- The Washington Times - Thursday, January 9, 2014

Ariel Sharon, a pivotal figure in Israel’s history from his days as a foot soldier in the country’s 1948 war for independence to his final years as a prime minister seeking a permanent peace in one of the world’s toughest neighborhoods, has died after a lengthy illness. He was 85.

His son Gilad confirmed Mr. Sharon’s death to Israeli media Saturday morning.

“He has gone. He went when he decided to go,” Gilad Sharon said.

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Mr. Sharon died with his family at his bedside at the Sheba Medical Center in Tel Hashomer, Israel, where he had been comatose since suffering a massive stroke eight years ago. His condition had deteriorated rapidly since the start of the year.

“Arik was a brave soldier and a daring leader who loved his nation and his nation loved him,” Israeli President Shimon Peres said, using Mr. Sharon’s nickname and calling him “one of Israel’s great protectors and most important architects, who knew no fear and certainly never feared vision.”

“He knew how to take difficult decisions and implement them. We all loved him and he will be greatly missed,” Mr. Peres said.

In a statement from the White House, President Obama said that he and the first lady “send our deepest condolences to the family of former Israeli Prime Minister Ariel Sharon and to the people of Israel on the loss of a leader who dedicated his life to the State of Israel.

“We reaffirm our unshakable commitment to Israel’s security and our appreciation for the enduring friendship between our two countries and our two peoples. We continue to strive for lasting peace and security for the people of Israel, including through our commitment to the goal of two states living side-by-side in peace and security,” the president said.

A war hero-turned-politician, Mr. Sharon suffered a debilitating stroke in 2006 on the eve of what shaped up as his last great campaign — re-drawing Israel’s political map as the unlikely head of a centrist party determined to strike a final security settlement with the Palestinians and with the country’s hostile Arab neighbors.

A blunt, bearish man with a penchant for defying superiors and enraging enemies in pursuit of his goals, Mr. Sharon proved a polarizing figure both in Israel and on the world stage in his quest for total security for the embattled Jewish state.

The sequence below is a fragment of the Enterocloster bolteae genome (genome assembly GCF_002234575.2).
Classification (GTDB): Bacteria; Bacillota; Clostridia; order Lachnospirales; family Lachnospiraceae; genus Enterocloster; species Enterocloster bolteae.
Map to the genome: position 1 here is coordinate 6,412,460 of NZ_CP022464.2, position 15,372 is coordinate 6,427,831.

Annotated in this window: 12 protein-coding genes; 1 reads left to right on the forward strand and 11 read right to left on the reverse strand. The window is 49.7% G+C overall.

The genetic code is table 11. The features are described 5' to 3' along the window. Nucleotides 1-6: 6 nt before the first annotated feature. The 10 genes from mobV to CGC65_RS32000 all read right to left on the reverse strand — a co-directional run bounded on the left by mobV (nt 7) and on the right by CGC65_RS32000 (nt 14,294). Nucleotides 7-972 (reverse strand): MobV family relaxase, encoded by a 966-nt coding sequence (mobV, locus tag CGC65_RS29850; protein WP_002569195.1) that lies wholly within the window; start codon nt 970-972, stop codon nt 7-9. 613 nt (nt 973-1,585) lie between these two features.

For critics, his battlefield heroics — in the 1956 Suez Crisis, in the 1967 Six-Day War, and in the 1973 Yom Kippur War — and his lengthy political resume were overshadowed by a string of controversial and often bloody decisions. His failure as defense minister to restrain enraged Lebanese Christian militia forces in the 1982 massacre of Palestinians in the Sabra and Shatila refugee camps led many to brand him a “war criminal.”

But in a military and political career that spanned nearly six decades, Mr. Sharon never apologized for his unswerving defense of Israel’s security, arguing that only force and power could guarantee his country’s survival and bring peace to the region.

“I believe I can make peace because I saw all the horrors of war,” he said in a November 2001 Newsweek interview, just months after winning election as prime minister. “I participated in all the wars and lost my best friends in battles. I was seriously injured twice. Therefore, I understand the importance of peace better than the politicians who speak about peace but who never experienced war.”

A military leader

He was a son of his homeland even before Israel came into existence, born Feb. 27, 1928, in the rural settlement of Kfar Malal, 15 miles north of modern-day Tel Aviv, in what was then the British-run mandate of Palestine. His parents, Shmuel and Dvora Scheinerman, were Russian immigrants active in the Zionist movement to establish a state for the world’s Jews in their ancient Middle East homeland.

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